8 Presumptive Illnesses From Camp Lejeune Water Contamination

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The United States Department of Veteran Affairs (VA) identified eight associated diseases in a final rule that veterans, former reservists, and former National Guard members are presumed to have incurred or aggravated during service for the purposes of entitlement to VA benefits.

The presumption allows affected former reservists and National Guard members to gain veteran status for purposes of entitlement to VA benefits, and people should speak with a Wilmington personal injury attorney when they are suffering from any of these presumed illnesses.

The presumptive service connection established by the VA relates to service members exposed to water supply contamination at Camp Lejeune between August 1, 1953, and December 31, 1987.

The VA states that veterans, reservists, and guardsmen can be eligible for disability benefits when they have a diagnosis for one of the eight associated diseases and served at Camp Lejeune for a minimum of 30 total days between August 1953 and December 1987, and they were not dishonorably discharged when they separated from the military.

Presumptive Camp Lejeune Conditions

Soldiers at Camp Lejeune and their families were subjected to a variety of volatile organic compounds (VOCs) or toxic substances in their drinking water and bathing water between August 1953 and December 1987. The contamination was eventually uncovered in many wells across the base in 1982 after users first began using them almost one year prior.

An assessment by the Agency for Toxic Substances and Disease Registry (ATSDR) led to the VA releasing a report in 2017 that identified the eight presumptive conditions linked to Camp Lejeune water contamination. Contaminants included such VOCs as trichloroethylene (TCE), tetrachloroethylene (PCE), vinyl chloride (VC), and benzene.

A presumptive service connection will mean that the VA formally acknowledges military service at Camp Lejeune during the qualifying years associated with the eight listed presumptive diseases. When you are filing for a disability claim, the VA will require you to submit medical records and other medical evidence that demonstrates your conditions are linked to your military service, but no additional documentation should be necessary.

What follows are the eight presumptive illnesses.

Adult Leukemia

Leukemia is a cancer of the body’s blood-forming tissues, such as the bone marrow and the lymphatic system. With leukemia, your bone marrow will create aberrant white blood cells that push out the proper blood cells and make it impossible for your circulation to function properly.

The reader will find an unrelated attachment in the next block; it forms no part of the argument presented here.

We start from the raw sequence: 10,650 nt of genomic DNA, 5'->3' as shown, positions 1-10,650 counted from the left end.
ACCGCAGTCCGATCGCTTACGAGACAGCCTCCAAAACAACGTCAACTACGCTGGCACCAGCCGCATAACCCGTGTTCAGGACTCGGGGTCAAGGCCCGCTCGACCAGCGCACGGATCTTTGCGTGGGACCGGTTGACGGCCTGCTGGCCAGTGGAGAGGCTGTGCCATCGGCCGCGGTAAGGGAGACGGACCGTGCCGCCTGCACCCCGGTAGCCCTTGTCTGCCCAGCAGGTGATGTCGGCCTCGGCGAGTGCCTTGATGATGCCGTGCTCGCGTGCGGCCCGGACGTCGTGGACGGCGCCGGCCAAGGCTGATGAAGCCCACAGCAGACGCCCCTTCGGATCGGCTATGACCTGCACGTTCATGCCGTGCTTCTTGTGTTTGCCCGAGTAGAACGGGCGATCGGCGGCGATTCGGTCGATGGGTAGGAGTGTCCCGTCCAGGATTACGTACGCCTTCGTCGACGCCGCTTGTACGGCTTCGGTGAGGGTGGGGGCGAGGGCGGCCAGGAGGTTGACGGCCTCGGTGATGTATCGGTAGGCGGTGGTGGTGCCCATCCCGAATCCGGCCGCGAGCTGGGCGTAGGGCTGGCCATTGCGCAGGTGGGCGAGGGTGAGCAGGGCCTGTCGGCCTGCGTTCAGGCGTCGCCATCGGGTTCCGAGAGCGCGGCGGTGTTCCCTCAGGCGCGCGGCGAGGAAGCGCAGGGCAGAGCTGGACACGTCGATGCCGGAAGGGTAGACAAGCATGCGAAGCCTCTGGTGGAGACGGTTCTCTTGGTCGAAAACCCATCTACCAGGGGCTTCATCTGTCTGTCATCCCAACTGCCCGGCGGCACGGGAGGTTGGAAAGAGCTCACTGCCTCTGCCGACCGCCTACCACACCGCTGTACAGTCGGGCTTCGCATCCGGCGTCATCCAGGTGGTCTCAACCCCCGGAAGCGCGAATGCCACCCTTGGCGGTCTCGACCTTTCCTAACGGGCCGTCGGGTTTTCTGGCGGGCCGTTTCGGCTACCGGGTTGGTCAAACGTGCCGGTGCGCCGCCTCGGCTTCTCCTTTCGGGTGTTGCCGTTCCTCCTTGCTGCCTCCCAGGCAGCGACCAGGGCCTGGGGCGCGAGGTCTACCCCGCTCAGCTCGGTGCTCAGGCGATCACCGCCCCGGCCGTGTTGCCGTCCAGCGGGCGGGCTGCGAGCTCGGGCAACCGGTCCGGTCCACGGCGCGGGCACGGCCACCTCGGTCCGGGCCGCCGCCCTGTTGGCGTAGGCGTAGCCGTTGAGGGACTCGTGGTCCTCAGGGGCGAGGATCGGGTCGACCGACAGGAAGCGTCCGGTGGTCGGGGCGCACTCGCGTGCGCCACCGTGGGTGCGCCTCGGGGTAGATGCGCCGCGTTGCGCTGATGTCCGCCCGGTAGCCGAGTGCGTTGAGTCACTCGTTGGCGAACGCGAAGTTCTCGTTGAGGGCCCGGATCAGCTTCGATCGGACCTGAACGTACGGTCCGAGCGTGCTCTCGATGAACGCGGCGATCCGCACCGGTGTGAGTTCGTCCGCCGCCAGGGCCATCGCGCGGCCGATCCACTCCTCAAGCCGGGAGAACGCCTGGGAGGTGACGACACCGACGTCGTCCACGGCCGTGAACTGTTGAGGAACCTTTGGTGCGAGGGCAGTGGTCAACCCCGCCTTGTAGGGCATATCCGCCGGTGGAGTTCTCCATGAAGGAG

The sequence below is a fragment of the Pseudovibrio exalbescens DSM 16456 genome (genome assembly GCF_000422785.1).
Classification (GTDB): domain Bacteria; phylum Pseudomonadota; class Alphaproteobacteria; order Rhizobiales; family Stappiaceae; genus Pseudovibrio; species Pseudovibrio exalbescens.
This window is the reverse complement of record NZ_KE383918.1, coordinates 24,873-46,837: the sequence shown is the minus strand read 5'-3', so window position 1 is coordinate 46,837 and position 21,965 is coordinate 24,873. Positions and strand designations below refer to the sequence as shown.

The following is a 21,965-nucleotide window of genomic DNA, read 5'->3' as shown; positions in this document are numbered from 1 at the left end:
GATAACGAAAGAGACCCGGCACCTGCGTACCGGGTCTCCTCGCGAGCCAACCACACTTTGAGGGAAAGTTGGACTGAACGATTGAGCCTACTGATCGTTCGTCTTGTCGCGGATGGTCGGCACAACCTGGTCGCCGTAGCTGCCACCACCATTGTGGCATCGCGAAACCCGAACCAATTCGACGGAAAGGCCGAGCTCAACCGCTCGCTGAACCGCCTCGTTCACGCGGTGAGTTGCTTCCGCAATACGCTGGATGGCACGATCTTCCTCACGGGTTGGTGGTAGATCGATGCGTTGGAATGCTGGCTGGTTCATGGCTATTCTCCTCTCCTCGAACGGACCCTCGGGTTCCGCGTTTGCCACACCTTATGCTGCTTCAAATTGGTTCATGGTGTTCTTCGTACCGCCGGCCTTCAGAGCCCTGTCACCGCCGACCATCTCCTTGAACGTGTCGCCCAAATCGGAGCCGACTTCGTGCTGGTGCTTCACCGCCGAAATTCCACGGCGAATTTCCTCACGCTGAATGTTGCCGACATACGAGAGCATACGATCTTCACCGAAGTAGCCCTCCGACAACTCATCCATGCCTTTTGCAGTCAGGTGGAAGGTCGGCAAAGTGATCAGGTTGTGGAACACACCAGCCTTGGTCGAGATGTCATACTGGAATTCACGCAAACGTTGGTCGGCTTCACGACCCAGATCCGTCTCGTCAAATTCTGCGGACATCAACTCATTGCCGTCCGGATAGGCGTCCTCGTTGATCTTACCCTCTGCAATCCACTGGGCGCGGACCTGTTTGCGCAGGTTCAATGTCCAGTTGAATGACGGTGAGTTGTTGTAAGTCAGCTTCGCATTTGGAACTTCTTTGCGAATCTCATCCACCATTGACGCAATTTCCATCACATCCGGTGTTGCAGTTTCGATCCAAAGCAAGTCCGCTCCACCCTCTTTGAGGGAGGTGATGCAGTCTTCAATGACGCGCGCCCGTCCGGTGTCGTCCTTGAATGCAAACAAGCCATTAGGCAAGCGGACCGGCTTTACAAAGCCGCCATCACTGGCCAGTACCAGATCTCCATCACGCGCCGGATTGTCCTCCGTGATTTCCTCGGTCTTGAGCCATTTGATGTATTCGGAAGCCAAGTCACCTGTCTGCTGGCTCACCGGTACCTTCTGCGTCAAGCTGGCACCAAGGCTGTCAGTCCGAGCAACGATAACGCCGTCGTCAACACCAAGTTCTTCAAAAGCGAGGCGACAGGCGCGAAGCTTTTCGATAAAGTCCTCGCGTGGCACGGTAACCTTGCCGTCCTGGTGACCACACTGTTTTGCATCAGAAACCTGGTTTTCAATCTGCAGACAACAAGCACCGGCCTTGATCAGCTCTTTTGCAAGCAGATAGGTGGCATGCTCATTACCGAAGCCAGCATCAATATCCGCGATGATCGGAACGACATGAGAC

Adult leukemia often stems from exposure to certain chemicals, and symptoms include fever or chills, persistent fatigue or weakness, frequent or severe infections, weight loss, swollen lymph nodes, an enlarged liver or spleen, easy bleeding or bruising, recurrent nosebleeds, tiny red spots on your skin, excessive sweating, and bone pain or tenderness.

Aplastic Anemia and Other Myelodysplastic Syndromes

Aplastic anemia is a rare but serious blood condition occurring when bone marrow is unable to make enough new blood cells for a body to work normally.

Treatments for aplastic anemia can include blood and bone marrow transplants, blood transfusions, medicines to stop the immune system from destroying the stem cells in your bone marrow, medicines to help your body make new blood cells, and removing or staying away from toxins in your environment.

Symptoms may include fatigue, shortness of breath, rapid or irregular heart rate, pale skin, frequent or prolonged infections, unexplained or easy bruising, nosebleeds, bleeding gums, prolonged bleeding from cuts, skin rash, dizziness, headaches, and fevers.

Bladder Cancer

Bladder cancer is a disease that often begins when malignant cells form in the tissues or line inside the bladder and causes often include certain chemicals found in some environments. Even early-stage bladder cancers may return following successful treatment.

Symptoms of bladder cancer include frequent or painful urination, blood in your urine, and back pain.

Kidney Cancer

Kidney cancer may develop in either of your two kidneys but more commonly affects the left kidney. The disease is serious because, when left untreated, kidney cancer may spread to other parts of the body and possibly be fatal.

Kidney cancer may be difficult to diagnose because it usually does not have signs or symptoms in its early stages. Over time, signs and symptoms can include blood in the urine, back or side pain that does not subside, loss of appetite, unexplained weight loss, tiredness, and fever.

Liver Cancer

Liver cancer begins in the cells of your liver, and the most common liver cancer is hepatocellular carcinoma, which often begins in the primary type of liver cell, the hepatocyte.